Om has been around since 2003, when it was formed by Al Cisneros (bass and vocals) and Chris Hakius (drums). Their 2009 album, God is Good, is the band’s fourth overall and its first with Emil Amos on drums after Hakius’s departure in 2008. Amos, the man behind Holy Sons and the drummer in the similarly pre-exotic post-rocking act Grails, brings a new nuance to Om’s repetitive, Tibetan take on whatever it is they are taking on–the spirit, historiography, sacred texts, death, prayer, and so forth.
They have a new album coming out in 2012, so put that in your day planner. This one is out now, on Drag City. Oh, and it’s produced by Steve Albini.
Hailing from the incredibly prolific LA Low End Theory scene (think Flying Lotus, Teebs, Samiyam, etc.), this 21 year old producer crafts some of the most mature “dubstep” in the blogsophere right now. Where so many contemporary electronic musicians simply wield The Womp like a weapon in a war against artful restraint, Shlohmo challenges himself and his listeners to transcend the desire for visceral indulgence, opting instead to dwell in the ethereal realm of texture and stasis. If music is sex, then Shlohmo is tantric. Each song is a kind of subtle mediation upon itself; establishing a theme and then asking “why?”, his music quickly betrays its own futility while nevertheless insisting upon its beauty. An irrepressible remixer, Shlomo applies this deconstructive tactic to other people’s songs as well, and, in the process, he manages to distill something eminently listenable from even the most frustratingly bad pop-gangsta-rap song (for example).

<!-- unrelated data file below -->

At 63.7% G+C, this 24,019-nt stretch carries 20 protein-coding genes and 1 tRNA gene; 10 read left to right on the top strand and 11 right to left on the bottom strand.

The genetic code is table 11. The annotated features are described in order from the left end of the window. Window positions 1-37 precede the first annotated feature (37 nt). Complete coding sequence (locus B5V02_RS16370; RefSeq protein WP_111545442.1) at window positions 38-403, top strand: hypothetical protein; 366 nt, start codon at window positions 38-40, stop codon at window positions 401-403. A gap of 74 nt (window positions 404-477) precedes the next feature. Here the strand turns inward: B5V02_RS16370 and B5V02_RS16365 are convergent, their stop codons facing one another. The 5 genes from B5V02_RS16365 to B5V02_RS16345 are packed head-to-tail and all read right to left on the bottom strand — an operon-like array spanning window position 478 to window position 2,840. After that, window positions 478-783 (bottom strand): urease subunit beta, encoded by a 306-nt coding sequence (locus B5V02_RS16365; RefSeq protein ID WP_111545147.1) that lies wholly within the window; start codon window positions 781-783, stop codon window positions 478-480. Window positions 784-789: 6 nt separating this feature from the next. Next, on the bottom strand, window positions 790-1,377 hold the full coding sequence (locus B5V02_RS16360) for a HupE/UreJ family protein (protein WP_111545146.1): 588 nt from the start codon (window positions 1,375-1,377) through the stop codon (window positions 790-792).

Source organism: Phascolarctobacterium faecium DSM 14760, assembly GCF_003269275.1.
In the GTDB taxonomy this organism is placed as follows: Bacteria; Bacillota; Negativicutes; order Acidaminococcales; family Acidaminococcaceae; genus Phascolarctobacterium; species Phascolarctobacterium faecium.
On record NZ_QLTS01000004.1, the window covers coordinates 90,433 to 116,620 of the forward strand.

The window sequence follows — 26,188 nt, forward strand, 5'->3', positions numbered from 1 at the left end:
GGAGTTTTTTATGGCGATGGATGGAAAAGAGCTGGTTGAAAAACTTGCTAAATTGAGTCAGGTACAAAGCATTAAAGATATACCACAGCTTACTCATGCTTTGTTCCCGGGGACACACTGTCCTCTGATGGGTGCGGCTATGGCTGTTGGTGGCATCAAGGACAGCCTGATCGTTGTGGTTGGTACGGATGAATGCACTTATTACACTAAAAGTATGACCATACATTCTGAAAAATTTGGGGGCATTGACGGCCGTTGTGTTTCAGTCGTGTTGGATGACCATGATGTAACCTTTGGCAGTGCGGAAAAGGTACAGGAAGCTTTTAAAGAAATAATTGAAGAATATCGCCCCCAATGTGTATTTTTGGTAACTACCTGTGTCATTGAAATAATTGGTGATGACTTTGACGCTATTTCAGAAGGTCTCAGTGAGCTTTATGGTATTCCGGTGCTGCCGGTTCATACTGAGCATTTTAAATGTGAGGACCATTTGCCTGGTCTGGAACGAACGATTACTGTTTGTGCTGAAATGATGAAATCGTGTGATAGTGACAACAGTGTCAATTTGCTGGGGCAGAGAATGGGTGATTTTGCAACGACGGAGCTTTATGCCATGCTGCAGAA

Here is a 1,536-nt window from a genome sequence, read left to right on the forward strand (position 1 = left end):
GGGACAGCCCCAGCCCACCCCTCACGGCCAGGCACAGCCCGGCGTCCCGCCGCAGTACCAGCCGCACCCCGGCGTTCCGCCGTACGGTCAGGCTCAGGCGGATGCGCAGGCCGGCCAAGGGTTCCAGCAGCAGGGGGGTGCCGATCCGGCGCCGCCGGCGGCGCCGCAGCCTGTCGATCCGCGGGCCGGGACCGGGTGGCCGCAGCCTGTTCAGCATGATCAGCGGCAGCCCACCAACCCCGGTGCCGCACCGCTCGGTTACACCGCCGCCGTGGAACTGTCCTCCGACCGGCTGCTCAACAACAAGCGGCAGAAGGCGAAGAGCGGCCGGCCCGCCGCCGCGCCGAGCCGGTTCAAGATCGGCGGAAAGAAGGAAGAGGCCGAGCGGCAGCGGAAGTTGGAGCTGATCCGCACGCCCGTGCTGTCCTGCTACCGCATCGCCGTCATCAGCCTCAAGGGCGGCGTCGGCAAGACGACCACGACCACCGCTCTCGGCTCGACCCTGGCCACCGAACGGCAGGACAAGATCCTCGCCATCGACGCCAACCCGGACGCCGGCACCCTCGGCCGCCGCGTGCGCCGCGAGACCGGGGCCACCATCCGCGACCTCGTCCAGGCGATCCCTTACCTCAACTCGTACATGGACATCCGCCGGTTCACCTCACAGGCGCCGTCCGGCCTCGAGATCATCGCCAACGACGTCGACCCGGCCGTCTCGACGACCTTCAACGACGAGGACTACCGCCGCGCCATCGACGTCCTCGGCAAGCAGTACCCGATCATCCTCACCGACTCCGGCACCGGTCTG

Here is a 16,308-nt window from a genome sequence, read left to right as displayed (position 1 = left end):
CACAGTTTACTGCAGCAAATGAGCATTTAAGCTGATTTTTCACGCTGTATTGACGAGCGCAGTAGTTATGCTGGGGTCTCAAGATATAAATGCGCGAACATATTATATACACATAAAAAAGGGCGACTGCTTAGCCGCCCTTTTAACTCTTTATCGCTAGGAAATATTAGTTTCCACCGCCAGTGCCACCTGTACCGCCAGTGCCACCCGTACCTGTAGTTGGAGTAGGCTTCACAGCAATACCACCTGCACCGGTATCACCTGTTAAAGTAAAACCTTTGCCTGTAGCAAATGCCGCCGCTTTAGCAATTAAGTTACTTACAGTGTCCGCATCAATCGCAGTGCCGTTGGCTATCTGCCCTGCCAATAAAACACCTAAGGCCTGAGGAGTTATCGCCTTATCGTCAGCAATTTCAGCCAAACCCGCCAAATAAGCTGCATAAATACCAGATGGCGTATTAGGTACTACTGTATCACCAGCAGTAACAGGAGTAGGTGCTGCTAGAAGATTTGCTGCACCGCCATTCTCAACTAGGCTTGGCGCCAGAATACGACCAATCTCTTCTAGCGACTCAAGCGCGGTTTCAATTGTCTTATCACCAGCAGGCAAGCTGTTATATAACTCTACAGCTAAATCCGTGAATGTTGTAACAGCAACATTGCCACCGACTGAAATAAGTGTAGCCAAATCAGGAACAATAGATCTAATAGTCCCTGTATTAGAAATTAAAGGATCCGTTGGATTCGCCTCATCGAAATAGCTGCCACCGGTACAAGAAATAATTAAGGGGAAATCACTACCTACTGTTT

Shlohmo will be coming to The Other Side at Cervantes Masterpiece Ballroom on Tuesday, October 18th. Doors open at 8:00pm, and tickets are $10. Click the “Concerts” link for more information.